Nav: Home

Surgery to remove unaffected breast in early breast cancer increases

March 29, 2017

ATLANTA - March 29, 2017 - The proportion of women in the United States undergoing surgery for early-stage breast cancer who have preventive mastectomy to remove the unaffected breast increased significantly in recent years, particularly among younger women, and varied substantially across states. A new study co-led by the American Cancer Society and published in JAMA Surgery finds nearly half of young breast cancer patients in five states undergoing the procedure.

The use of contralateral prophylactic mastectomies (CPMs) among patients with invasive unilateral breast cancer has increased substantially during the past decade in the United States, particularly for patients under than 45, despite the lack of evidence for survival benefit. The reasons for this increasing pattern are unclear but are thought to include the fear of developing a second breast cancer and the desire for breast symmetry following reconstructive surgery.

To find out more about this trend, investigators from the American Cancer Society, Emory University, Dana-Farber Cancer Institute, and Brigham and Women's Hospital did a retrospective cohort study of 1.2 million women ages 20 and older who had been diagnosed with invasive unilateral early-stage breast cancer and treated with surgery from January 1, 2004, through December 31, 2012, in 45 states and the District of Columbia using data compiled by the North American Association of Central Cancer Registries.

Between 2004 and 2012, the proportion of patients who underwent a CPM nationally increased from 3.6% to 10.4% among women 45 and older and from 10.5% to 33.3% in those 20-44 years old.

While the increase was evident in all states, the magnitude of the increase varied substantially depending on the state. For example, among women ages 20 to 44, the proportion of CPM among women with unilateral early stage breast cancer and treated with surgery in New Jersey increased from 14.9% in 2004-2006 to 24.8% in 2010-2012, while in Virginia, the proportion tripled, from 9.8% to 32.2%.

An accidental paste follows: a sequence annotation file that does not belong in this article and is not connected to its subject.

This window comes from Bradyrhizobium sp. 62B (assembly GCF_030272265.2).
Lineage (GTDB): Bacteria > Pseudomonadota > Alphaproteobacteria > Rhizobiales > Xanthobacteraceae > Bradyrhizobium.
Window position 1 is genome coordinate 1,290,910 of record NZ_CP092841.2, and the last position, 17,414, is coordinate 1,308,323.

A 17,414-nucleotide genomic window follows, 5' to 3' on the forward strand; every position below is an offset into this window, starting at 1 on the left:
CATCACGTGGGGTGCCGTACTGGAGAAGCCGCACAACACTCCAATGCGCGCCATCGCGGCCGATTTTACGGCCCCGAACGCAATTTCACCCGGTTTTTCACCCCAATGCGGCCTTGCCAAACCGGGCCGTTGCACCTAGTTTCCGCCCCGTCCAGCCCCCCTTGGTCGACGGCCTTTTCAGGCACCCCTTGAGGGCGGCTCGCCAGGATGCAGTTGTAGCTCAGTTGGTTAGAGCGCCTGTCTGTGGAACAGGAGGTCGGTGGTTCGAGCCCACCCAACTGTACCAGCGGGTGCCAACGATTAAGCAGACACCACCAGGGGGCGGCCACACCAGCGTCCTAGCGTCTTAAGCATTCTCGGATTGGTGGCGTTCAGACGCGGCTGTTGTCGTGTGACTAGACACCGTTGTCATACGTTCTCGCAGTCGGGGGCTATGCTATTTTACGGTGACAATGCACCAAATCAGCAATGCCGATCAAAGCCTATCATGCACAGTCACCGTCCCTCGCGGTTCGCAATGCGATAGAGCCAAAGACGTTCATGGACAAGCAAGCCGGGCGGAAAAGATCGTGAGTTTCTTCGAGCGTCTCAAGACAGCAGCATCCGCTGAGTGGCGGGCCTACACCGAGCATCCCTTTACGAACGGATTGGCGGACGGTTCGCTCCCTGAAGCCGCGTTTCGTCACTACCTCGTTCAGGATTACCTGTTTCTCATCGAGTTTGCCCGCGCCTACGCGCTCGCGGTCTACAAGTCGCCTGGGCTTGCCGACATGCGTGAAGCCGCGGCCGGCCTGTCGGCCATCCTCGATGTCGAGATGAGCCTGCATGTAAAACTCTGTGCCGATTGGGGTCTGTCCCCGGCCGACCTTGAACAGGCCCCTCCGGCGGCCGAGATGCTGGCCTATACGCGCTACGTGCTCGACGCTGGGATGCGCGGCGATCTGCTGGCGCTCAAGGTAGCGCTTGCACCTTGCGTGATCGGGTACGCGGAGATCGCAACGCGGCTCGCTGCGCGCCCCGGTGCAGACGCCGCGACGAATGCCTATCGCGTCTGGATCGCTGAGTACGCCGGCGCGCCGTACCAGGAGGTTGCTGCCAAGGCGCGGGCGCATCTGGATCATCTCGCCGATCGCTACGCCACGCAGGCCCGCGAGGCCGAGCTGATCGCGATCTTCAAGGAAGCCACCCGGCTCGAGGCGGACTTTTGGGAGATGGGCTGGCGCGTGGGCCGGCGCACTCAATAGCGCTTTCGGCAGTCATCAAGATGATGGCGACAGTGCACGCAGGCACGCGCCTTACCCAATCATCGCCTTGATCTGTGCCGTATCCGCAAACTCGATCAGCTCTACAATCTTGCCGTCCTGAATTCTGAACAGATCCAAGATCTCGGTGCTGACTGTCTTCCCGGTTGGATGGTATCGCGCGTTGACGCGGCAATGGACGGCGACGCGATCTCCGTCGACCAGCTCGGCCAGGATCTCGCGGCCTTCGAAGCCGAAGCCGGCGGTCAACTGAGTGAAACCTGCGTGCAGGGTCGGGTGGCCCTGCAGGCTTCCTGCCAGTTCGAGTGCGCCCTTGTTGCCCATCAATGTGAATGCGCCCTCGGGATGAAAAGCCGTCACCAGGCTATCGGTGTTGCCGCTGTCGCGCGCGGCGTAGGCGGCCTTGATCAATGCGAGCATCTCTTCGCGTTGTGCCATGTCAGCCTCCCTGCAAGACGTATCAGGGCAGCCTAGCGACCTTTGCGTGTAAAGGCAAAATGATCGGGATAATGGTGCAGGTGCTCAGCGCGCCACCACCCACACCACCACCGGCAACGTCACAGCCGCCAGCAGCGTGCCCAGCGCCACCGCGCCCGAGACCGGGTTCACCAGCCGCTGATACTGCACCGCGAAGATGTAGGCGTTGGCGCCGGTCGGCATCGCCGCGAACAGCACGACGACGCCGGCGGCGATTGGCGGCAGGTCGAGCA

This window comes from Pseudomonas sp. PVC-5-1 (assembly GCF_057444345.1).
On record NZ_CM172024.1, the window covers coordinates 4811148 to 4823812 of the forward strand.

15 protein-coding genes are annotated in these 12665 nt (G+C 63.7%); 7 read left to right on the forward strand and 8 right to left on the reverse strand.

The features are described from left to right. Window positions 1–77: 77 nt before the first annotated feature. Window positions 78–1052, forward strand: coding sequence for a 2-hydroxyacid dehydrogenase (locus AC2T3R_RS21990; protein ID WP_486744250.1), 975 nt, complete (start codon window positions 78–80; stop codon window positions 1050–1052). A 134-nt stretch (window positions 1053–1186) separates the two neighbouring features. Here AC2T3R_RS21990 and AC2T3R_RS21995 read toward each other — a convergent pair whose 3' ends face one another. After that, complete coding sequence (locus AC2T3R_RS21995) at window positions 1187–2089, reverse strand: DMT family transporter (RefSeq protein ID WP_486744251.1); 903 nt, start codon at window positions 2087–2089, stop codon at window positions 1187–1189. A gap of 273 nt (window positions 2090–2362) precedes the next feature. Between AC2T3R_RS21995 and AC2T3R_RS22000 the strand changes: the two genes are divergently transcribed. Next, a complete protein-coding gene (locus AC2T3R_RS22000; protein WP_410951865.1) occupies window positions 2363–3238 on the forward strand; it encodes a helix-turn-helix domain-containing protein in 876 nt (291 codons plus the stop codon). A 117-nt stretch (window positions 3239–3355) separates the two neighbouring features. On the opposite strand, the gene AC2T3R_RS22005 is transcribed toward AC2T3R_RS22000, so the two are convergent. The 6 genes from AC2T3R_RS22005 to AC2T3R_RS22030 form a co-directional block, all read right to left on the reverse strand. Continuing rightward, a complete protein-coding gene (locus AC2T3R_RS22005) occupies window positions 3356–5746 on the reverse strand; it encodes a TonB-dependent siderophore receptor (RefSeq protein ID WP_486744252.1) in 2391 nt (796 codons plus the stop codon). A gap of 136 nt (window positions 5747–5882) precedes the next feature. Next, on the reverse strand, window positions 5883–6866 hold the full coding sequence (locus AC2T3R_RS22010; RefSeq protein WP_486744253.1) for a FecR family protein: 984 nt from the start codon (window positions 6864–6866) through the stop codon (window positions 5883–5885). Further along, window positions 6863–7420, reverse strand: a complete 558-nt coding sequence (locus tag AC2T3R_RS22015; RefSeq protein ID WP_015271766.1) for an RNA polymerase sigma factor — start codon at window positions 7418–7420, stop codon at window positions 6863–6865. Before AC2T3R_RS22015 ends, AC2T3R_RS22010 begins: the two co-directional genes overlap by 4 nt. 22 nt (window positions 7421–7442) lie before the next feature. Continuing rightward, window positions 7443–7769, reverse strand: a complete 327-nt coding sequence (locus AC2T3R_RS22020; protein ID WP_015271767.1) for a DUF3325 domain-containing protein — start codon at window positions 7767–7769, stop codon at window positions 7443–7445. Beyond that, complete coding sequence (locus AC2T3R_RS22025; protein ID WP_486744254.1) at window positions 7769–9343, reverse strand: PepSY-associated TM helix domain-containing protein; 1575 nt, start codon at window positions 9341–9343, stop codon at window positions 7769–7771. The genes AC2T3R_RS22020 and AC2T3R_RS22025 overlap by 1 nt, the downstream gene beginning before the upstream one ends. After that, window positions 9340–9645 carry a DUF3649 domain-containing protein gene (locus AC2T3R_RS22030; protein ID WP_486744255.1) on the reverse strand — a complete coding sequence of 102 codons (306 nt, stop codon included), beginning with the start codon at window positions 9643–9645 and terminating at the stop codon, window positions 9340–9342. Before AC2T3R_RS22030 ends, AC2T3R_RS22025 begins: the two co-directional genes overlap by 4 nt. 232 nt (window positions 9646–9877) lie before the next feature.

Most strikingly, the proportion early-stage breast cancer patients age 20 to 44 receiving CPM in 2010-2012 were over 42% in the contiguous states of Nebraska, Missouri, Colorado, Iowa, and South Dakota.

From 2004 to 2012, the proportion of reconstructive surgical procedures among the women 20 to 44 increased in many states; however, that rise did not correlate with the proportion of women who received a CPM.

"Interestingly, the highest proportions of young women undergoing reconstructive surgery among young women who had a CPM were geographically clustered in several Northeastern states (Massachusetts, Maine, New Jersey, Connecticut, New York, and Delaware) rather than in the Midwestern region where we observed the highest proportions of women who underwent a CPM," write the authors.

"Several previous studies in the United States have reported an increase in the use of MRI and high-risk genetic testing among patients with breast cancer, coinciding with the increase in the proportion of patients undergoing a CPM nationally," write the authors. "However, the use of MRI and high-risk genetic testing among women is unknown by state, and we were unable to assess their contributions to the state variation in the proportions of CPMs among women with breast cancer treated with surgery."